The days of the Judges were not pleasant ones for Israel, full of idolatry, murder, violence, sexual immorality, in which everyone did what was right in their own eyes (Judges 1:1-21:25). At some point during this time, perhaps ca. 1125-1100 BCE, a famine afflicted parts of Judah (perceived as a demonstration of God’s displeasure; cf. Leviticus 26:18-20), leaving a man of Bethlehem, Elimelech, with little choice but to depart from the land YHWH had given Israel and sojourn in Moab, a land of foreigners, until the famine was over (Ruth 1:1). His wife Naomi and sons Mahlon and Chilion went with him (Ruth 1:2).
At first all seemed to be well. Naomi had gone out full, having given birth to two sons in order to perpetuate Elimelech’s family and to maintain his property. But then, the first disaster: Elimelech dies (Ruth 1:3). Mahlon and Chilion marry local Moabite girls, Ruth and Orpah (Ruth 1:4), and they live in Moab ten years, yet without any children. Then the second disaster struck: Mahlon and Chilion die (Ruth 1:5). Naomi, who went out full, is now empty (cf. Ruth 1:21); she is now a widow, without any social standing, reduced to dependence on the benevolence of others.
Naomi has heard that YHWH had visited His people in Judah and they again had food, and she resolved to return (Ruth 1:6-7). While her Moabite daughters-in-law sought to go with her, she attempted to dissuade them: Naomi had no other sons to offer, and to follow after her was only to pursue continued widowhood and poverty (Ruth 1:8-13). Orpah listened and returned to her family’s house, but Ruth would not (Ruth 1:14-15), as it is written:
And Ruth said, “Entreat me not to leave thee, and to return from following after thee, for whither thou goest, I will go; and where thou lodgest, I will lodge; thy people shall be my people, and thy God my God; where thou diest, will I die, and there will I be buried: YHWH do so to me, and more also, if aught but death part thee and me” (Ruth 1:16-17).
Thus Ruth renounces her heritage, her family, her nation, her previous religion, everything she has ever known, and commits herself to YHWH, Israel, and Naomi despite the prospect of continued deprivation and poverty. Thus Naomi and Ruth return to Bethlehem, and Naomi declares her sad state: she should not be called Naomi, meaning “pleasant,” but Mara, meaning “bitter,” since YHWH had dealt so bitterly with her (Ruth 1:19-21). At this point things do seem quite difficult for Naomi, and not a few would likely attribute her misfortune to her sojourn and association with foreigners.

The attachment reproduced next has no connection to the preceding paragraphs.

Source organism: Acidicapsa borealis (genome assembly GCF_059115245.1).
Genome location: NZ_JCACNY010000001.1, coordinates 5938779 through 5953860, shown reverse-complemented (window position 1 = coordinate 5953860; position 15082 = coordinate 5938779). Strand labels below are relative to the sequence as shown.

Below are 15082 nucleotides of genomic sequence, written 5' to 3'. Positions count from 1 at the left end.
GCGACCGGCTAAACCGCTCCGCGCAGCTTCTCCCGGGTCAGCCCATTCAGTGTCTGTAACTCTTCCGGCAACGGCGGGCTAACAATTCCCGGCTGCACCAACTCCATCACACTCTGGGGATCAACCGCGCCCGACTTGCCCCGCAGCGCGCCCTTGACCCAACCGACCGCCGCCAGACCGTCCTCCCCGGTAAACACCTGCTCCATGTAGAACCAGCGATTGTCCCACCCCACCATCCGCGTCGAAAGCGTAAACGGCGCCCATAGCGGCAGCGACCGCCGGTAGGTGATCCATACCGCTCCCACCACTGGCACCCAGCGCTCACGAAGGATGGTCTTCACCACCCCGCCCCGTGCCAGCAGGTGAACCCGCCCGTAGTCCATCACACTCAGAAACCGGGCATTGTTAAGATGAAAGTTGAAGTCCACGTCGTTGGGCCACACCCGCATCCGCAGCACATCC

They returned to Bethlehem at the time of the barley harvest, so Ruth goes out to glean for barley in the fields, and ends up gleaning in the field of Boaz, a worthy man, a relative of Elimelech (Ruth 1:21-2:3; cf. Leviticus 23:22). He has heard of Ruth’s commitment to Naomi and faith toward YHWH, and shows great favor to Ruth, encouraging her to glean in his fields and in them alone, and giving her license to work with his servants and to draw water whenever she is thirsty, important protections and concern in a world where many such poor women were assaulted and could barely find enough food to survive (Ruth 2:4-13). Boaz went even further, welcoming her to his dinner table and giving her access not only to the gleanings but the harvested barley, providing sufficient food for Ruth and Naomi (Ruth 2:14-17). Naomi was quite pleased and exhorted Ruth to stay near Boaz; Boaz continued to provide for them throughout the barley and wheat harvests (Ruth 2:18-23).